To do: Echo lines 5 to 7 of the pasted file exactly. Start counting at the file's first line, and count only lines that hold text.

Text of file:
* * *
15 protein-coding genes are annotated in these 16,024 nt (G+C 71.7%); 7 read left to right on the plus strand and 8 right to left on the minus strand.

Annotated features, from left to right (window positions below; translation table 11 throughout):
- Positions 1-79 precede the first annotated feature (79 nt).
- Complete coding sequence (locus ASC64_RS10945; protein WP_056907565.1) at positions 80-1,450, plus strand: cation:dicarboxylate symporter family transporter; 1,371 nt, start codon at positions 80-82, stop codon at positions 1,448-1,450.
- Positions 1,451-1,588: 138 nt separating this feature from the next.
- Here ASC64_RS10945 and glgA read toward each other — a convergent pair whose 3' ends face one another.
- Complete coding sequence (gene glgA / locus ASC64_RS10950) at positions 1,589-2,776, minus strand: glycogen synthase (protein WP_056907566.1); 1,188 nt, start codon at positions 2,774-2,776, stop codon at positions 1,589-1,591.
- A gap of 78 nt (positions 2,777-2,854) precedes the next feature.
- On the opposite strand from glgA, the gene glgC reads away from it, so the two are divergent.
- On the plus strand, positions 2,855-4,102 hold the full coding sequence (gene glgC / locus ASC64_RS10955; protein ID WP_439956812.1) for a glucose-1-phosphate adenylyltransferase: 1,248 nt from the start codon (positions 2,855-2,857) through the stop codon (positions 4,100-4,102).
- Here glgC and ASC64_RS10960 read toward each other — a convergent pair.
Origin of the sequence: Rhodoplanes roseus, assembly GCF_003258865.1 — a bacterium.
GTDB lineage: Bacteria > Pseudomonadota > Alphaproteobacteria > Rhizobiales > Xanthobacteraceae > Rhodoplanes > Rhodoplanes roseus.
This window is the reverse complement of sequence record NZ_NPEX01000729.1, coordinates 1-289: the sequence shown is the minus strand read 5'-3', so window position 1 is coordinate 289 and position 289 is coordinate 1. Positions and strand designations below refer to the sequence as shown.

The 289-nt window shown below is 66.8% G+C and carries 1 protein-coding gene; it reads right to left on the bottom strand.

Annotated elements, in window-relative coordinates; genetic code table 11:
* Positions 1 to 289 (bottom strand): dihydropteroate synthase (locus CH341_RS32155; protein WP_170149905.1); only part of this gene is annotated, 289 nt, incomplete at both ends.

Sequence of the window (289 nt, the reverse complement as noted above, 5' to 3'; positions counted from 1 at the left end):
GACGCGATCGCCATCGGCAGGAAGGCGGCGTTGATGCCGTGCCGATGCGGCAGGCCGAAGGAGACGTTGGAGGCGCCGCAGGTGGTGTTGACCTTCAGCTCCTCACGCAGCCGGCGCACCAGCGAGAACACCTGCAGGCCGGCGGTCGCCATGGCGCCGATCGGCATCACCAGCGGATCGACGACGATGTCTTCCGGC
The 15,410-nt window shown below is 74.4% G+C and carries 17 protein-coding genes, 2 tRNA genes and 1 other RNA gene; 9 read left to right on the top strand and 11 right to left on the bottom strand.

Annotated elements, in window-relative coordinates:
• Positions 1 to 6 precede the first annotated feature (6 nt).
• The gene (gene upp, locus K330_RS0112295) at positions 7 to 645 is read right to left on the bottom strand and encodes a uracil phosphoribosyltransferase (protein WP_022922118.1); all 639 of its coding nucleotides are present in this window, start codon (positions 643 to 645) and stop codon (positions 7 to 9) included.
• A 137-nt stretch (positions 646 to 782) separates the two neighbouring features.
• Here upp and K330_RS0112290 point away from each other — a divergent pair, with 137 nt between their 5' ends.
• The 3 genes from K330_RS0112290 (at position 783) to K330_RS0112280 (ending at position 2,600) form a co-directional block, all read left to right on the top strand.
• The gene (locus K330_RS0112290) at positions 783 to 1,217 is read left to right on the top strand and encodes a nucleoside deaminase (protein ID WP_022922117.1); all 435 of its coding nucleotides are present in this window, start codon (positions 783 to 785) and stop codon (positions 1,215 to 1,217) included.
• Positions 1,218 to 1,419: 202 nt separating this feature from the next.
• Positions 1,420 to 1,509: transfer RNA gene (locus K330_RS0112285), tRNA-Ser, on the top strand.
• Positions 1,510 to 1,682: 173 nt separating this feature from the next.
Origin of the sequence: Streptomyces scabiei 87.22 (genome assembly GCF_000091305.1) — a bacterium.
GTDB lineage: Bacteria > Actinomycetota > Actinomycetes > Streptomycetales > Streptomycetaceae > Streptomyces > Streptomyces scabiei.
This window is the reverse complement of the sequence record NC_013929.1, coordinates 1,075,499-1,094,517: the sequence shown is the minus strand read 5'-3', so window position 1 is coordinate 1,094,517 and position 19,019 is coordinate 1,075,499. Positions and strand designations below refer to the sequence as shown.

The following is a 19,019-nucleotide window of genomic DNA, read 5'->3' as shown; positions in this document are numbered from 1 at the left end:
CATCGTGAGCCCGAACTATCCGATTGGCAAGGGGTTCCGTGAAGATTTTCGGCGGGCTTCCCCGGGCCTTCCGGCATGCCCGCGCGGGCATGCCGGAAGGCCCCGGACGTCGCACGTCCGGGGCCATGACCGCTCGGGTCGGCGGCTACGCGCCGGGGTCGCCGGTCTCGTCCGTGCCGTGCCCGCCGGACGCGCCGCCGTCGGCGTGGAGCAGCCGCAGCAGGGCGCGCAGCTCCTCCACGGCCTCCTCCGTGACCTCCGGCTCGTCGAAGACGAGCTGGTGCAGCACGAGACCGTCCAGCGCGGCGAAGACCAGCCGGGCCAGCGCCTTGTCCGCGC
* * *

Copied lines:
- Positions 1,451-1,588: 138 nt separating this feature from the next.
- Here ASC64_RS10945 and glgA read toward each other — a convergent pair whose 3' ends face one another.
- Complete coding sequence (gene glgA / locus ASC64_RS10950) at positions 1,589-2,776, minus strand: glycogen synthase (protein WP_056907566.1); 1,188 nt, start codon at positions 2,774-2,776, stop codon at positions 1,589-1,591.